Google ‘forcing’ compulsory redundancies in Dublin rather than offering voluntary schemes, union claims

The Financial Services Union claims that Google has rejected voluntary redundancy options and will now force compulsory layoffs on 240 of its 5,000 staff.

Google's office in Dublin

Adrian Weckler

Google will “force through compulsory redundancies” on 240 Ireland-based staff rather than proceed on a voluntary basis, according to the Financial Services Union (FSU).

Discussions on the layoffs, the union claims, had been “centred around options to avoid and mitigate against compulsory redundancies and to protect employees working in Ireland on work visas who, if made unemployed, may be required to return to dangerous and often precarious situations in their home countries”.

However, the union says that Google has now informed the company’s employee council in writing that it will not adopt a voluntary first approach to redundancies and will force through compulsory redundancies. It is calling on the Minister for Enterprise, Trade and Employment, Simon Coveney, to intervene to stop the compulsory redundancies.

Google Ireland has declined to comment on the issue.

A spokesperson for the FSU declined to say how many members it has working in Google, which has 5,000 staff based in Ireland. He said that the number was “significant” and that the union had seen a “large increase in membership over the last few months”.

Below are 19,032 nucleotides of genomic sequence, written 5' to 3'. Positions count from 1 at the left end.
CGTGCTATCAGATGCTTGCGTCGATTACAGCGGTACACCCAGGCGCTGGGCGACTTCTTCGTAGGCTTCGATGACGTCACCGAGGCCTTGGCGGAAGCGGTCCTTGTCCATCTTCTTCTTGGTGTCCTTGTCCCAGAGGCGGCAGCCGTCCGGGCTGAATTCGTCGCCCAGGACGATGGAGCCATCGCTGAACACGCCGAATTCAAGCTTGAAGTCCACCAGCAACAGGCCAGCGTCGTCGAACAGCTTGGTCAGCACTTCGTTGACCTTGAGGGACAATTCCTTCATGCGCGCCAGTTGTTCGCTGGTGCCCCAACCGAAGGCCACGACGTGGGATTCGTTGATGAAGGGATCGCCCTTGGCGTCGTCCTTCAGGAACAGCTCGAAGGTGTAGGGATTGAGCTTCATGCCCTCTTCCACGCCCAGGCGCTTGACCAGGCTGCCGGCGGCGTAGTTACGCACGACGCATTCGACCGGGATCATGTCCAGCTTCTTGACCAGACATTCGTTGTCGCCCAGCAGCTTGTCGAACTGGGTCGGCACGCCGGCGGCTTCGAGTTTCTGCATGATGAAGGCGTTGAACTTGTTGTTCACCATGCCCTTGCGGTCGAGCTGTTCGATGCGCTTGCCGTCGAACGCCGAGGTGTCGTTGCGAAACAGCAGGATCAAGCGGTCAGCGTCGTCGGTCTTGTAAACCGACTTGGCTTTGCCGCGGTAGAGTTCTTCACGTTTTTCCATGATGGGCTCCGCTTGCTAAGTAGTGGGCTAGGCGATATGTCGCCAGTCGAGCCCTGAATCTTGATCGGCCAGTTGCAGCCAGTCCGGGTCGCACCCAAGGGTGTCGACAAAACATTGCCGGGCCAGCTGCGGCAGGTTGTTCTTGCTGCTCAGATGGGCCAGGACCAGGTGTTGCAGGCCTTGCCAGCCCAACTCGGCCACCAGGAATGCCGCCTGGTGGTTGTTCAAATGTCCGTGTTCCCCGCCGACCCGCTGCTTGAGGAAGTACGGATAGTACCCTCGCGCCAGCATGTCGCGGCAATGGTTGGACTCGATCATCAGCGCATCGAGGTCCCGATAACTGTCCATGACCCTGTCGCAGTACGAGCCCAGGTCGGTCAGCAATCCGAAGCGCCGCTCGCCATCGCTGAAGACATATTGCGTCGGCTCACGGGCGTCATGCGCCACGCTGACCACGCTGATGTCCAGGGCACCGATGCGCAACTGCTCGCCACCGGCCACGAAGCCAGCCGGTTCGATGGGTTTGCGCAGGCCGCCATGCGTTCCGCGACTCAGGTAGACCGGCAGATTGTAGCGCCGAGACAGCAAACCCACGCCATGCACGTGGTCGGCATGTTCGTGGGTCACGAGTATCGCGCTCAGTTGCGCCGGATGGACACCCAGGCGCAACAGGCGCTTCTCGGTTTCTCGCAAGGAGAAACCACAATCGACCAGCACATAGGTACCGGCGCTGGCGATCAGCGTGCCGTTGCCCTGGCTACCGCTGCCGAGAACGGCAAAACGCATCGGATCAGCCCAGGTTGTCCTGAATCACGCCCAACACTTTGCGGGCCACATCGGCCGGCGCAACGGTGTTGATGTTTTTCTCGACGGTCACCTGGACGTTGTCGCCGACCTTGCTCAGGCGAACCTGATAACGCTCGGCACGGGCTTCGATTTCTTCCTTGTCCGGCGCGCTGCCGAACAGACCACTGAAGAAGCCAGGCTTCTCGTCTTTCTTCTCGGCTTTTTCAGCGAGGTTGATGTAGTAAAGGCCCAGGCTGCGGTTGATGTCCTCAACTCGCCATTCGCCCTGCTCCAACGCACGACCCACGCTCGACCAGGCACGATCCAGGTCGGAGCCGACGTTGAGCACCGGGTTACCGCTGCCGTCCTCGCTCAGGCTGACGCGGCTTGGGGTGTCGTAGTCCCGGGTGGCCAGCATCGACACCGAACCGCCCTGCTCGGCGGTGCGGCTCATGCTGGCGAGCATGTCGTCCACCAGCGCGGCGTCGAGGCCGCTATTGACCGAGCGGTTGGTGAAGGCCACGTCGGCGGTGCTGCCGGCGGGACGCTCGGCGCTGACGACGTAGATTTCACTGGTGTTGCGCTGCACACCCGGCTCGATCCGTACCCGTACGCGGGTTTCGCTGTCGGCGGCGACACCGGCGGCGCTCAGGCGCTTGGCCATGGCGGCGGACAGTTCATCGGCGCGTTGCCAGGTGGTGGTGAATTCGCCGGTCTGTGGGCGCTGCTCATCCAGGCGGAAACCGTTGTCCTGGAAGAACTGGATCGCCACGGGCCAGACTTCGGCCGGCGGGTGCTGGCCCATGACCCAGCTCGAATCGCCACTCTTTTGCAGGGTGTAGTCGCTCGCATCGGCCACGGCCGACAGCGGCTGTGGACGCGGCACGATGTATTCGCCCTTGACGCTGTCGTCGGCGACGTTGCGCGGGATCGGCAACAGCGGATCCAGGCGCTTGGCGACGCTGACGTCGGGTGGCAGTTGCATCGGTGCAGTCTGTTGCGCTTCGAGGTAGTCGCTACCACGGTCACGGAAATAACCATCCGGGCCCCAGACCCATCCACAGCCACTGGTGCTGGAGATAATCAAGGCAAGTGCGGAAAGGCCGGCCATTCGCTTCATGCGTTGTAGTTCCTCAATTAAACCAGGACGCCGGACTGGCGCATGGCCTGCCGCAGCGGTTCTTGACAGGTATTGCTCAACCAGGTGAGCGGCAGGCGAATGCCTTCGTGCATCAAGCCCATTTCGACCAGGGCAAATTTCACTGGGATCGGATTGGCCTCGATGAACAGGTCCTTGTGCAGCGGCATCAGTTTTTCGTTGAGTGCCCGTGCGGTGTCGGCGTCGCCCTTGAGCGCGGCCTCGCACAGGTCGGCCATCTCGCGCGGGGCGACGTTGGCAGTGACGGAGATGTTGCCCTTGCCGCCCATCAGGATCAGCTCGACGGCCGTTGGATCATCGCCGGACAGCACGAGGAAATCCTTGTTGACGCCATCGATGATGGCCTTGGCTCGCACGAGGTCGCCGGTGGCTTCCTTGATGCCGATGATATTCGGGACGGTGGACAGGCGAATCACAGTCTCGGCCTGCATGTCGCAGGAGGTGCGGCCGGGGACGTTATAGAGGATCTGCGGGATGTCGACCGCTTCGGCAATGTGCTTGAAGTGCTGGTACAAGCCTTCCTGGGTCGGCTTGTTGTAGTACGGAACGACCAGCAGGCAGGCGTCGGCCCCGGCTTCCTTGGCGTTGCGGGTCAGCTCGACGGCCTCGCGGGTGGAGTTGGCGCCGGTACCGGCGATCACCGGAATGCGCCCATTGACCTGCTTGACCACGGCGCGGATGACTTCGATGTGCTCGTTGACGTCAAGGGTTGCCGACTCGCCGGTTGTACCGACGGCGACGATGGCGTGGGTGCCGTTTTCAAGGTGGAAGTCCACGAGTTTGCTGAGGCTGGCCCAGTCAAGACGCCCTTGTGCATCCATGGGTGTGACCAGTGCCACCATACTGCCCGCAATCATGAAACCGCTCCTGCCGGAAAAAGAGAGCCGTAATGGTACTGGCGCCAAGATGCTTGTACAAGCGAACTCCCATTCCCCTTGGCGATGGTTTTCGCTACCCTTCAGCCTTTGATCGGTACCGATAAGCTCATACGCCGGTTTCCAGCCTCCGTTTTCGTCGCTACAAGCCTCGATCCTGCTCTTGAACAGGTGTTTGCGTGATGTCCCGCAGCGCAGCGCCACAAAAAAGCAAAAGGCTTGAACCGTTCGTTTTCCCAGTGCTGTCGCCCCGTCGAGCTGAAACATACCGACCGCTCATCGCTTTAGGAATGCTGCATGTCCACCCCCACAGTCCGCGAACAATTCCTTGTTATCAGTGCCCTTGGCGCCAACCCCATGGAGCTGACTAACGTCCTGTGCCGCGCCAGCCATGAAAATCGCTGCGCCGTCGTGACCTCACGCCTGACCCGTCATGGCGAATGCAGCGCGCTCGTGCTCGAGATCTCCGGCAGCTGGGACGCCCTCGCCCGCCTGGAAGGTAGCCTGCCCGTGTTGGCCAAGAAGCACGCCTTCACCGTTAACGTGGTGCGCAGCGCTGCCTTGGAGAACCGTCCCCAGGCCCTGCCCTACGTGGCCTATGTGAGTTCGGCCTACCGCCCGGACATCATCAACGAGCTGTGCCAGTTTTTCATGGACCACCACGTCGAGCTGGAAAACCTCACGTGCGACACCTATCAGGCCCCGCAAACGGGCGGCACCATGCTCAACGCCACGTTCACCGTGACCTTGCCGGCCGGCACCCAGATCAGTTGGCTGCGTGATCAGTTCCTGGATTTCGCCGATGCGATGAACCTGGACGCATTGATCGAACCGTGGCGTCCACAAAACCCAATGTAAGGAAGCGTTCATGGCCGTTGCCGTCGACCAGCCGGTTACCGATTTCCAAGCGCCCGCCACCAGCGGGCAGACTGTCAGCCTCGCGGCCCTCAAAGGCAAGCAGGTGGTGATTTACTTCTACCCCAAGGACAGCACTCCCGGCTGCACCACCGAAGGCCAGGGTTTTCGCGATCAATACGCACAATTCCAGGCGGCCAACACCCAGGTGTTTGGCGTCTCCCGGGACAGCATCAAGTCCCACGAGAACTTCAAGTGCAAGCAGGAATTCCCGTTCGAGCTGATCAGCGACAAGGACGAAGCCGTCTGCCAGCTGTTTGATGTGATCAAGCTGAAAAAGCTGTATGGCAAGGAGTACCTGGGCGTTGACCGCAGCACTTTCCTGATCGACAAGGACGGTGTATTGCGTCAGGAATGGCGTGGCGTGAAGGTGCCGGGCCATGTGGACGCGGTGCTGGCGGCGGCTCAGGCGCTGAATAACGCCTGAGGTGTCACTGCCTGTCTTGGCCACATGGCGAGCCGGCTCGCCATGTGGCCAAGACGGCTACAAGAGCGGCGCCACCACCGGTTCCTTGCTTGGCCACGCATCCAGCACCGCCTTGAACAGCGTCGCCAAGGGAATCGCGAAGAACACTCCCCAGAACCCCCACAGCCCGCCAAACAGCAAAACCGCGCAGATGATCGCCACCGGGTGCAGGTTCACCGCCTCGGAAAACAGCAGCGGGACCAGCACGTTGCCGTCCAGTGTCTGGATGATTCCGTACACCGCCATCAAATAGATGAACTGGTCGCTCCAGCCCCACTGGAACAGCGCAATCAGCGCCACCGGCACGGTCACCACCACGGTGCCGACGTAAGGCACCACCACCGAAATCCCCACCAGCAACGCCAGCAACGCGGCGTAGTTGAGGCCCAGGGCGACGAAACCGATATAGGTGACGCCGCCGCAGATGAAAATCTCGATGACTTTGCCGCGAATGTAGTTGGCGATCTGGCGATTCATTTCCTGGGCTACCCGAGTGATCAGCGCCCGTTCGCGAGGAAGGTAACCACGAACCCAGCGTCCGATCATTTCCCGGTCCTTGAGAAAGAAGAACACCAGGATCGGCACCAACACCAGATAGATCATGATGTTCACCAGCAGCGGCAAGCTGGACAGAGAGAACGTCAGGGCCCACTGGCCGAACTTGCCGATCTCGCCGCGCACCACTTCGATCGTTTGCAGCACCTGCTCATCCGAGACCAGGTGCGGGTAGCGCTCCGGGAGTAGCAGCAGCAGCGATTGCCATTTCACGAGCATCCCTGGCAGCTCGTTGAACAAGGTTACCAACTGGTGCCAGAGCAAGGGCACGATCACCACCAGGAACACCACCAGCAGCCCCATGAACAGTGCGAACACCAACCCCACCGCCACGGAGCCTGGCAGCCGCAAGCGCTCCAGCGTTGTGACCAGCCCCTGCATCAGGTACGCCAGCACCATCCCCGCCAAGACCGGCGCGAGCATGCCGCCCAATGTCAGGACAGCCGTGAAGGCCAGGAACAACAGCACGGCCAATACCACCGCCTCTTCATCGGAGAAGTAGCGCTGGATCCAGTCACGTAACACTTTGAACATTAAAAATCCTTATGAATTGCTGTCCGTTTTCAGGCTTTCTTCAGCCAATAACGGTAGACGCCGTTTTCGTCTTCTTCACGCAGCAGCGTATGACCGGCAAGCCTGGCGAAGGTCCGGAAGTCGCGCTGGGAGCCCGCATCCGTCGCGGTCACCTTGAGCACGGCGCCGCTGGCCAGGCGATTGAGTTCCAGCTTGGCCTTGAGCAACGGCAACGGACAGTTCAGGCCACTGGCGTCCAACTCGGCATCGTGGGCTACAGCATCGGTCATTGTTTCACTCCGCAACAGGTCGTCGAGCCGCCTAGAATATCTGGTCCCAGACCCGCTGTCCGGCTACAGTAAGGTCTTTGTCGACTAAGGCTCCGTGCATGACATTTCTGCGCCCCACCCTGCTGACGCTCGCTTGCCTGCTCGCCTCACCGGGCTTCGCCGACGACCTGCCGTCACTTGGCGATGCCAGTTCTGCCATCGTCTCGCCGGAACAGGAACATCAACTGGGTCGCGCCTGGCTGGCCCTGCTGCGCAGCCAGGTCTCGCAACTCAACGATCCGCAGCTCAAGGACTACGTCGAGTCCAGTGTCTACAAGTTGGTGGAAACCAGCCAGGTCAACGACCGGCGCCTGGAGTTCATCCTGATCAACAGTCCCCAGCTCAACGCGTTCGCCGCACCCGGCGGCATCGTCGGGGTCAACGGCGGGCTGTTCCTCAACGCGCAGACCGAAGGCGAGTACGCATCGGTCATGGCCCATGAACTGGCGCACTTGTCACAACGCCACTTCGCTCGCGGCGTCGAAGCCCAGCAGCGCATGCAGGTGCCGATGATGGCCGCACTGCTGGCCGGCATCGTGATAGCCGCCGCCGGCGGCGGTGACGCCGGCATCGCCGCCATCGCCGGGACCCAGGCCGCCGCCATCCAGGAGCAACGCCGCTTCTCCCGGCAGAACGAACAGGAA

Union activity in big tech companies is traditionally far lower than in other industrial sectors. However, the current waves of layoffs have increased attention among some tech workers on potential union membership.

“The decision by Google to adopt a position of compulsory redundancies is at odds with good industrial relations practice in Ireland and should be reversed,” said John O’Connell, general secretary of the FSU. “It shows a lack of understanding and compassion by Google towards its employees.”

He claimed that alternative “realistic” options were put forward by the employee council in which Google “which would have avoided the need for compulsory redundancies and which would have included “specific, controlled, and targeted application of voluntary severance” in areas where “there is known interest in voluntary severance and employee swaps [and] where someone is at risk but finds someone of a similar skillset and rating who is not at risk but wishes to leave the company”.